HMRC signs latest hub deal in ‘ideal’ Glasgow location
Tax agency will move 2,700 staff to second Scottish regional centre by 2021
HMRC has agreed to lease office space in Glasgow for one of its 13 regional centres. Credit: HMRC
HM Revenue and Customs has signed off on a 25-year lease of office space in a new 10-storey building on Glasgow’s Argyle Street.
One of 13 regional centres being opened up across the country – another of which is in Edinburgh – the new Glasgow hub will accommodate 2,700 staff from the tax agency by 2021.
HMRC again insisted that its deal represents the best value for money for the taxpayer, following numerous criticisms levelled against the estates rationalisation programme from MPs and the Commons’ Public Accounts Committee.
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The programme involves the closure of more than 130 offices, which the tax agency said were a legacy from the 1960s and 70s and housed anywhere between 6,000 and fewer than 10 staff.
Some 38,000 staff will be moved to the 13 regional centres, which will all be equipped with “state-of-the-art” technology. The programme originally intended to generate savings of £100m a year by 2025, but the PAC has since criticised the tax agency for revising down the figures, and for locking taxpayers into lengthy leases.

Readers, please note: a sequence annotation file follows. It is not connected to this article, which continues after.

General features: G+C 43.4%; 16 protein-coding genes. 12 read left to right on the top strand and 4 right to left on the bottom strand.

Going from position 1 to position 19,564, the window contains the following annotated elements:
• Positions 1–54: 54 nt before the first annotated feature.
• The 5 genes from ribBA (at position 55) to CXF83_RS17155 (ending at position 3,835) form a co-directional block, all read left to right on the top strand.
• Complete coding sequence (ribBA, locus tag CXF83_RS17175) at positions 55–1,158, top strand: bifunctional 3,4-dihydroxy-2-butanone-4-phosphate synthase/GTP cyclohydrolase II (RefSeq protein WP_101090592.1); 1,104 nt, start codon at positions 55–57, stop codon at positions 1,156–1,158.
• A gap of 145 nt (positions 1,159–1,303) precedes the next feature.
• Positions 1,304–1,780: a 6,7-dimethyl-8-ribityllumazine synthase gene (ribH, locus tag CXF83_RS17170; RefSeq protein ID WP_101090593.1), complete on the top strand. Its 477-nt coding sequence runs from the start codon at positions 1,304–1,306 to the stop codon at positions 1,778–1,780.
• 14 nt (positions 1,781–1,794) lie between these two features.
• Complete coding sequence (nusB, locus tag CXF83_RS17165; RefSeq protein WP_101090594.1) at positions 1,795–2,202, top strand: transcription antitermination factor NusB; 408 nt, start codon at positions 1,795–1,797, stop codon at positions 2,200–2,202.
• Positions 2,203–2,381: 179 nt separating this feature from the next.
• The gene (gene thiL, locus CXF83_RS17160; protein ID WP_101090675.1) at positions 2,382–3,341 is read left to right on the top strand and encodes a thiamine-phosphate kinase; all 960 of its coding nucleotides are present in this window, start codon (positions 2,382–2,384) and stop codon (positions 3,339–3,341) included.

HMRC said a “comprehensive search” of the city had taken place and the Glasgow office, about two-thirds of the building to be based in the new Atlantic Square development, was “by far the ideal location, as well as being cost effective”. It has good transport links and digital infrastructure, the department added. Construction is due to begin next month.
Steven Boyd, HMRC estates director, said: “I’m delighted to confirm Atlantic Square as our 10th regional centre. HMRC has a significant presence in Scotland and we are pleased to grow upon this in Glasgow.
“The development will help continue HMRC’s transformation into a modern, digitally-advanced tax authority thanks to the site’s high specification office space, central and accessible location and digital infrastructure.”
Susan Aitken, leader of Glasgow City Council, added that this “significant and long-term investment” in the city would reinforce its status as a hub for businesses and the financial services sector.
HMRC chief executive Jon Thompson told parliament in December that an Infrastructure and Projects Authority review had given the programme an ‘amber’ risk rating, with specific concerns raised around staff engagement. But he insisted he was confident in the long-term sustainability of the £500m ten-year project.
It is part of a wider scheme, the Government Hubs Programme, which aims to radically reduce the number of government buildings from around 800 to 200 over the next five years through the consolidation of many operations into 18-22 regional centres. At least half of those will incorporate HMRC regional centres.
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